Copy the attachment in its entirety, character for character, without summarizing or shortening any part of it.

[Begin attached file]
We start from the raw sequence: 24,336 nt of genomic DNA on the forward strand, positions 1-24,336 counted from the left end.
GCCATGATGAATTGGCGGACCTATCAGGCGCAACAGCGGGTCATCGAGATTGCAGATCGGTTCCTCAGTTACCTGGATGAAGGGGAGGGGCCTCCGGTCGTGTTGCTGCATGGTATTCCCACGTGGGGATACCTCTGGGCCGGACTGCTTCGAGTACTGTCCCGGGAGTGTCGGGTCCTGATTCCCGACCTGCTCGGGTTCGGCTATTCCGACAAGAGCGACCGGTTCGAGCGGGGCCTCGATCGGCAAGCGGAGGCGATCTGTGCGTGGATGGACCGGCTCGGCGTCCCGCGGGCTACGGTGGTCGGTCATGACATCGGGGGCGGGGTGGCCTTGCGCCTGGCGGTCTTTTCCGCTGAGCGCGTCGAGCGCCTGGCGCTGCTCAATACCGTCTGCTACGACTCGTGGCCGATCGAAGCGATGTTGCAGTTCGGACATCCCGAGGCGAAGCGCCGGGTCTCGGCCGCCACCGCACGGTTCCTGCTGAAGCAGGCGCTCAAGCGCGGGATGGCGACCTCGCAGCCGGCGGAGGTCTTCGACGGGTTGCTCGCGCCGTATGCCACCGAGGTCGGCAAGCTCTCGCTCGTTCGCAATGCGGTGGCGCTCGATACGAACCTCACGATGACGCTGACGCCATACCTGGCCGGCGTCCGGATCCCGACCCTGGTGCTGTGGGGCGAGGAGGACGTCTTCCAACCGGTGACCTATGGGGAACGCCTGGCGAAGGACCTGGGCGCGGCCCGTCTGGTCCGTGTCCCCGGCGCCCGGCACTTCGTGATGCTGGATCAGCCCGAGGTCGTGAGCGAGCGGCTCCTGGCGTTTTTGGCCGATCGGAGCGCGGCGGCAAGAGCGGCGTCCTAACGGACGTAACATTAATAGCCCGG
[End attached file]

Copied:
We start from the raw sequence: 24,336 nt of genomic DNA on the forward strand, positions 1-24,336 counted from the left end.
GCCATGATGAATTGGCGGACCTATCAGGCGCAACAGCGGGTCATCGAGATTGCAGATCGGTTCCTCAGTTACCTGGATGAAGGGGAGGGGCCTCCGGTCGTGTTGCTGCATGGTATTCCCACGTGGGGATACCTCTGGGCCGGACTGCTTCGAGTACTGTCCCGGGAGTGTCGGGTCCTGATTCCCGACCTGCTCGGGTTCGGCTATTCCGACAAGAGCGACCGGTTCGAGCGGGGCCTCGATCGGCAAGCGGAGGCGATCTGTGCGTGGATGGACCGGCTCGGCGTCCCGCGGGCTACGGTGGTCGGTCATGACATCGGGGGCGGGGTGGCCTTGCGCCTGGCGGTCTTTTCCGCTGAGCGCGTCGAGCGCCTGGCGCTGCTCAATACCGTCTGCTACGACTCGTGGCCGATCGAAGCGATGTTGCAGTTCGGACATCCCGAGGCGAAGCGCCGGGTCTCGGCCGCCACCGCACGGTTCCTGCTGAAGCAGGCGCTCAAGCGCGGGATGGCGACCTCGCAGCCGGCGGAGGTCTTCGACGGGTTGCTCGCGCCGTATGCCACCGAGGTCGGCAAGCTCTCGCTCGTTCGCAATGCGGTGGCGCTCGATACGAACCTCACGATGACGCTGACGCCATACCTGGCCGGCGTCCGGATCCCGACCCTGGTGCTGTGGGGCGAGGAGGACGTCTTCCAACCGGTGACCTATGGGGAACGCCTGGCGAAGGACCTGGGCGCGGCCCGTCTGGTCCGTGTCCCCGGCGCCCGGCACTTCGTGATGCTGGATCAGCCCGAGGTCGTGAGCGAGCGGCTCCTGGCGTTTTTGGCCGATCGGAGCGCGGCGGCAAGAGCGGCGTCCTAACGGACGTAACATTAATAGCCCGG